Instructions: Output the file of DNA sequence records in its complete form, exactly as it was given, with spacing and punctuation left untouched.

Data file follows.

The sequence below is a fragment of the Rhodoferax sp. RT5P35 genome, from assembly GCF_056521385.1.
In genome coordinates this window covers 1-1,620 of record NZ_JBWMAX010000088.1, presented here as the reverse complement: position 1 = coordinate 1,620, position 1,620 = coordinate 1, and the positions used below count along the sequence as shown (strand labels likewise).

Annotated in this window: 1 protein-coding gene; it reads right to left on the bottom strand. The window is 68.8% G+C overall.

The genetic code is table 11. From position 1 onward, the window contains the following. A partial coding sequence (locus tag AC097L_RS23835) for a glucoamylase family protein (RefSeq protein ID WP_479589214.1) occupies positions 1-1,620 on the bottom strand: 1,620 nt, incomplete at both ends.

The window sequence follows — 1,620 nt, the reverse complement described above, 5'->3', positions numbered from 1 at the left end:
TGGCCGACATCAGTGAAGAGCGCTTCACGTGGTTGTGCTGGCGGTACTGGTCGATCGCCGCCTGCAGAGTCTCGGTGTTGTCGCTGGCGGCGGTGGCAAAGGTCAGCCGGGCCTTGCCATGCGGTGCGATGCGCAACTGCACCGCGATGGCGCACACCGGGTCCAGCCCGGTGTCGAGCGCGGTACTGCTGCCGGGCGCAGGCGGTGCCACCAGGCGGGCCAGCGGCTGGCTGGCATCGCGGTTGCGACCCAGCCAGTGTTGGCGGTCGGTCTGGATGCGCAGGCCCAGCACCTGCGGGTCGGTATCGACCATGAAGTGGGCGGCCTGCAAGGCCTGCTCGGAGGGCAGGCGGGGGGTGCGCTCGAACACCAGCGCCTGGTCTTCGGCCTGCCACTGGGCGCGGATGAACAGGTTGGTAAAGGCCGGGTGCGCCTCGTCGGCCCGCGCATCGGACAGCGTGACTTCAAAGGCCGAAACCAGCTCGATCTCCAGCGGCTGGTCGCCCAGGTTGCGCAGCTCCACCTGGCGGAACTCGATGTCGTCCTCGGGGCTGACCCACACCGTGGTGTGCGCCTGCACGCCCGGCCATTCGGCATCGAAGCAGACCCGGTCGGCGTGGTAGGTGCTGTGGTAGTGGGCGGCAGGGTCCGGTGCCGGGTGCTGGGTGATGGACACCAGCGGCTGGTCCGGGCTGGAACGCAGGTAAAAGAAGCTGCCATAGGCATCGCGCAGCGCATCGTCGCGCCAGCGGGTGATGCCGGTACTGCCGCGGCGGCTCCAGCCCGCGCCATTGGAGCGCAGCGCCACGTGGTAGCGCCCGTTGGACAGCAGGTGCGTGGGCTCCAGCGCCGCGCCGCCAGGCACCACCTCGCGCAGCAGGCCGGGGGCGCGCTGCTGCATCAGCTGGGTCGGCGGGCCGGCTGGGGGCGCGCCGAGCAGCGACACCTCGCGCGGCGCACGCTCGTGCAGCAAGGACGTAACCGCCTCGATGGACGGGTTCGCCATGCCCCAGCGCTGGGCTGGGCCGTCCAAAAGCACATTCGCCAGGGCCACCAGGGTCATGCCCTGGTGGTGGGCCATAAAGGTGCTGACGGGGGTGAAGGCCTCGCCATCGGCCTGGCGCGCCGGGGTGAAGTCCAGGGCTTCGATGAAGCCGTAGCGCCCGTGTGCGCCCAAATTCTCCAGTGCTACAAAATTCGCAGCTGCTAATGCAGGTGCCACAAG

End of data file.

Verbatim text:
The sequence below is a fragment of the Rhodoferax sp. RT5P35 genome, from assembly GCF_056521385.1.
In genome coordinates this window covers 1-1,620 of record NZ_JBWMAX010000088.1, presented here as the reverse complement: position 1 = coordinate 1,620, position 1,620 = coordinate 1, and the positions used below count along the sequence as shown (strand labels likewise).

Annotated in this window: 1 protein-coding gene; it reads right to left on the bottom strand. The window is 68.8% G+C overall.

The genetic code is table 11. From position 1 onward, the window contains the following. A partial coding sequence (locus tag AC097L_RS23835) for a glucoamylase family protein (RefSeq protein ID WP_479589214.1) occupies positions 1-1,620 on the bottom strand: 1,620 nt, incomplete at both ends.

The window sequence follows — 1,620 nt, the reverse complement described above, 5'->3', positions numbered from 1 at the left end:
TGGCCGACATCAGTGAAGAGCGCTTCACGTGGTTGTGCTGGCGGTACTGGTCGATCGCCGCCTGCAGAGTCTCGGTGTTGTCGCTGGCGGCGGTGGCAAAGGTCAGCCGGGCCTTGCCATGCGGTGCGATGCGCAACTGCACCGCGATGGCGCACACCGGGTCCAGCCCGGTGTCGAGCGCGGTACTGCTGCCGGGCGCAGGCGGTGCCACCAGGCGGGCCAGCGGCTGGCTGGCATCGCGGTTGCGACCCAGCCAGTGTTGGCGGTCGGTCTGGATGCGCAGGCCCAGCACCTGCGGGTCGGTATCGACCATGAAGTGGGCGGCCTGCAAGGCCTGCTCGGAGGGCAGGCGGGGGGTGCGCTCGAACACCAGCGCCTGGTCTTCGGCCTGCCACTGGGCGCGGATGAACAGGTTGGTAAAGGCCGGGTGCGCCTCGTCGGCCCGCGCATCGGACAGCGTGACTTCAAAGGCCGAAACCAGCTCGATCTCCAGCGGCTGGTCGCCCAGGTTGCGCAGCTCCACCTGGCGGAACTCGATGTCGTCCTCGGGGCTGACCCACACCGTGGTGTGCGCCTGCACGCCCGGCCATTCGGCATCGAAGCAGACCCGGTCGGCGTGGTAGGTGCTGTGGTAGTGGGCGGCAGGGTCCGGTGCCGGGTGCTGGGTGATGGACACCAGCGGCTGGTCCGGGCTGGAACGCAGGTAAAAGAAGCTGCCATAGGCATCGCGCAGCGCATCGTCGCGCCAGCGGGTGATGCCGGTACTGCCGCGGCGGCTCCAGCCCGCGCCATTGGAGCGCAGCGCCACGTGGTAGCGCCCGTTGGACAGCAGGTGCGTGGGCTCCAGCGCCGCGCCGCCAGGCACCACCTCGCGCAGCAGGCCGGGGGCGCGCTGCTGCATCAGCTGGGTCGGCGGGCCGGCTGGGGGCGCGCCGAGCAGCGACACCTCGCGCGGCGCACGCTCGTGCAGCAAGGACGTAACCGCCTCGATGGACGGGTTCGCCATGCCCCAGCGCTGGGCTGGGCCGTCCAAAAGCACATTCGCCAGGGCCACCAGGGTCATGCCCTGGTGGTGGGCCATAAAGGTGCTGACGGGGGTGAAGGCCTCGCCATCGGCCTGGCGCGCCGGGGTGAAGTCCAGGGCTTCGATGAAGCCGTAGCGCCCGTGTGCGCCCAAATTCTCCAGTGCTACAAAATTCGCAGCTGCTAATGCAGGTGCCACAAG